Thirty years ago today I was on a tiny island called Kui, just off the north coast of Kenya.
I was in the middle of my big trip around the equator that I hope one day will become a book called Going Around In Circles.
I’d hitched a ride towards Somalia on a fishing boat called the Mabruki and this was where I ended up on New Year’s Eve.
As we approached the island, one of the crew members blew on a conch shell to announce our arrival.
I never figured out why. Kui was dry and deserted. But it was where the crew would base themselves as they fished the waters off the Kenya/Somalia border. Perhaps it was to let the rats living on the island that a month’s worth of supplies were about to be unloaded.
There was a single makeshift hut on the island. It provided a modicum of shelter and somewhere to store provisions.
I welcomed in 1992 trying to sleep on a raised rattan bench, swatting off rats trying to access the bags of flour stored just behind my head.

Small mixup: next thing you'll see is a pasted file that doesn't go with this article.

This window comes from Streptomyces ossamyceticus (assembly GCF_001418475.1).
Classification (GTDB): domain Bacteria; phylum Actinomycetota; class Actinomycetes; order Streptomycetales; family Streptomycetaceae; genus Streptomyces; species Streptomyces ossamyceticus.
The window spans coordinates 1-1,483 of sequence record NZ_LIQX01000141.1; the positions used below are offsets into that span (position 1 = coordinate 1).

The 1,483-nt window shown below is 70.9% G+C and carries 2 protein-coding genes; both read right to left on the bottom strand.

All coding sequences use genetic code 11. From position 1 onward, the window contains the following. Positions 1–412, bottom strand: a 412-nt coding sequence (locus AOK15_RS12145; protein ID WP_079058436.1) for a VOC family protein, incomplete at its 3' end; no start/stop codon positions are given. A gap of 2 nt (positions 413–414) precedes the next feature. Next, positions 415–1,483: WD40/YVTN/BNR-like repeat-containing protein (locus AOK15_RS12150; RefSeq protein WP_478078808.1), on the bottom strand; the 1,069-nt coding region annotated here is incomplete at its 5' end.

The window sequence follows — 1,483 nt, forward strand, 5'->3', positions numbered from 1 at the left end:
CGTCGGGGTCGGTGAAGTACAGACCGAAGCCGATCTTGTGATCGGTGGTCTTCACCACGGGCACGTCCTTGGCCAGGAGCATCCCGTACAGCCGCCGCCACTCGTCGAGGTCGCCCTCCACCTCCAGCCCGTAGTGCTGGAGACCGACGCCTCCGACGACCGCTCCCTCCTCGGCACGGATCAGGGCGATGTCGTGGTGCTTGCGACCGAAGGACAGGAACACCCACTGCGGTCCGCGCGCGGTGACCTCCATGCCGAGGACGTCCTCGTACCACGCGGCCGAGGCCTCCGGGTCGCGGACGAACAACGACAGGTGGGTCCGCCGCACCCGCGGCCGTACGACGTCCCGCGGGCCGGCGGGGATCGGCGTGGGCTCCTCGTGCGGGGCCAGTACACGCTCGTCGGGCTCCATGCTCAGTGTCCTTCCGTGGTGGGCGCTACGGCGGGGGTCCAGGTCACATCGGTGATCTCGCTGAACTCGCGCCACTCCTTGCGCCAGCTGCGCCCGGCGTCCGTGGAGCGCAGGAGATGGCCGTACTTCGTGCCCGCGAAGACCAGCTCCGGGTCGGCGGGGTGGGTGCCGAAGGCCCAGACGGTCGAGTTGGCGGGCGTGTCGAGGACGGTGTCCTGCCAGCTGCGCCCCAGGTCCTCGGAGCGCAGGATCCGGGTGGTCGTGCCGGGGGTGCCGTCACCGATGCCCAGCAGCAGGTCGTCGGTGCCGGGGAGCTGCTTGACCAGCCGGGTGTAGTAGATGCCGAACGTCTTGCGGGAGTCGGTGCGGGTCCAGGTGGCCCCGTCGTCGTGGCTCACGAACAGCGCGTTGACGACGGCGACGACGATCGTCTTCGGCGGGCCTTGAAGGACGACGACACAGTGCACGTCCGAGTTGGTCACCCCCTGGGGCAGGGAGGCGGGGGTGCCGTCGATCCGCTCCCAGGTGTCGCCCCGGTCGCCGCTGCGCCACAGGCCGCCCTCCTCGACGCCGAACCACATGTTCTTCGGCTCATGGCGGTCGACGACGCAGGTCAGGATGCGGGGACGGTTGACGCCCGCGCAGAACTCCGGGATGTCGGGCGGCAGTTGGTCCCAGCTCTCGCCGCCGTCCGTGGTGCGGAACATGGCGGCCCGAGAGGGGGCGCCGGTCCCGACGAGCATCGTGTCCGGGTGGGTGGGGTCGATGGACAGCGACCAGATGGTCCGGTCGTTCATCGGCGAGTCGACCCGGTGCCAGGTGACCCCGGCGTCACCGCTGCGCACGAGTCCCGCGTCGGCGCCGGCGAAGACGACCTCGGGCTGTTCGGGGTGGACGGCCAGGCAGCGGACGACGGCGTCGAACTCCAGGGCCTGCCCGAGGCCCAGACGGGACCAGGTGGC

At the time I was convinced it would be the most miserable New Year’s Eve I’d have in my entire life.
But now I look back on it with fond memories.
And I don’t think that’s just because of COVID.
These photos were taken on a dysfunctional Pentax I’d bought off a fellow backpacker for $20. The road to Somalia was lousy with shifta (bandits) so I’d left my proper SLR back in Lamu.
It wasn’t until I got back to Australia and had the film developed that I realised that the Pentax was over-exposing things.
Having said that, I kind of like how it makes the photos look like they are from a different era.
Considering they were taken 30 years ago, I guess they are.